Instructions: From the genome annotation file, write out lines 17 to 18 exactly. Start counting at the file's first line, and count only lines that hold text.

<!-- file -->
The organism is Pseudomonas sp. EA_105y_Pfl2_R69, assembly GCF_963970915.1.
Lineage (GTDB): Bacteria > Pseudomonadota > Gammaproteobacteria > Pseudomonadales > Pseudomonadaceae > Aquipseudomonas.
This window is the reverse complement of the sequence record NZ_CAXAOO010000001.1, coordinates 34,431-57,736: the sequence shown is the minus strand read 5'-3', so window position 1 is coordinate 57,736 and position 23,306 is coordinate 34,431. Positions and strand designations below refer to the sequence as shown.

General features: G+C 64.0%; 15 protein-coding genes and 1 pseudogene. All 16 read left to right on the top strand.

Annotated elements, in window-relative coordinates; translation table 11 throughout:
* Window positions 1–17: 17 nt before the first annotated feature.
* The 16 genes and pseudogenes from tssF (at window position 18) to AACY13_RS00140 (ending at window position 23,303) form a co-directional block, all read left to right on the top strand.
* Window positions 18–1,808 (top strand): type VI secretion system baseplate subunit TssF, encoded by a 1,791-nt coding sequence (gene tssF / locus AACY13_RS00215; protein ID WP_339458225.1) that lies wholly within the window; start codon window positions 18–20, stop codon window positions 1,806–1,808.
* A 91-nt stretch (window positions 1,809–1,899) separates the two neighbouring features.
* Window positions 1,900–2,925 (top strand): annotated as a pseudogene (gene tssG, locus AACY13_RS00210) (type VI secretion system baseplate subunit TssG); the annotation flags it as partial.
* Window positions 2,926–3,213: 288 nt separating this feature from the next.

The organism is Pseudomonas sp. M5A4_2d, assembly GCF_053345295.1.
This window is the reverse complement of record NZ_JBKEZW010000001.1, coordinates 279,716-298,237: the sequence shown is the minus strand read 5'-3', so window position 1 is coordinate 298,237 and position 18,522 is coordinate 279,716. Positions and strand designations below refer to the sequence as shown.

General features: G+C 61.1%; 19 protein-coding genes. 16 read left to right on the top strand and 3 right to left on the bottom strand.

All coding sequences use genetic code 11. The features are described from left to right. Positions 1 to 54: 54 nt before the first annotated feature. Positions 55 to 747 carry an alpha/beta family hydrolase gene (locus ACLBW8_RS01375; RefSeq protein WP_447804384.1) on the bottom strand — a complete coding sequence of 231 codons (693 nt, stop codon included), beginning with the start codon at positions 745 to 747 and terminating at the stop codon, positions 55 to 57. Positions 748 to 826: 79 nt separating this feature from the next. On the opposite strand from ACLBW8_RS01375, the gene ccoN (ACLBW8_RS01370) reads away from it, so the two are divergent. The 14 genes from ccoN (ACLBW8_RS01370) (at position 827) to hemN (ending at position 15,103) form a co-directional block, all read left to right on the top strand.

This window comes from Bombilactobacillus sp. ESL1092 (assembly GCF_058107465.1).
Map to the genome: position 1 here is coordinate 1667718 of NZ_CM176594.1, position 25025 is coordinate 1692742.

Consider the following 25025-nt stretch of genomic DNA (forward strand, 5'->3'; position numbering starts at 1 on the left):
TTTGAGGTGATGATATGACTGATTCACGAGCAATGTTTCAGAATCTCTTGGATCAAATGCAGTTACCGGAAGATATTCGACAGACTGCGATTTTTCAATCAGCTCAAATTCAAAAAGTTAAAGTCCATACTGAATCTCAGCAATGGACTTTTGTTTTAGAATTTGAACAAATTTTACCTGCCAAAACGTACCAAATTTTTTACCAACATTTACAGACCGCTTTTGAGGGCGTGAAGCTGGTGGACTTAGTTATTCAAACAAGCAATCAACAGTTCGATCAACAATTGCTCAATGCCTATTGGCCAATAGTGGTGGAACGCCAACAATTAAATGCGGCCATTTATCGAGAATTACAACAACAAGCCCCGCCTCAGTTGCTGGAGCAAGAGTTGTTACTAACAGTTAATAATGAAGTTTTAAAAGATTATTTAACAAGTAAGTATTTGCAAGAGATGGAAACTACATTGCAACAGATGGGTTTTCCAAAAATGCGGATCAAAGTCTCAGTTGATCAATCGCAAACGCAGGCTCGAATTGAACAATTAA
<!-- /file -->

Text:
Map to the genome: position 1 here is coordinate 1667718 of NZ_CM176594.1, position 25025 is coordinate 1692742.

Consider the following 25025-nt stretch of genomic DNA (forward strand, 5'->3'; position numbering starts at 1 on the left):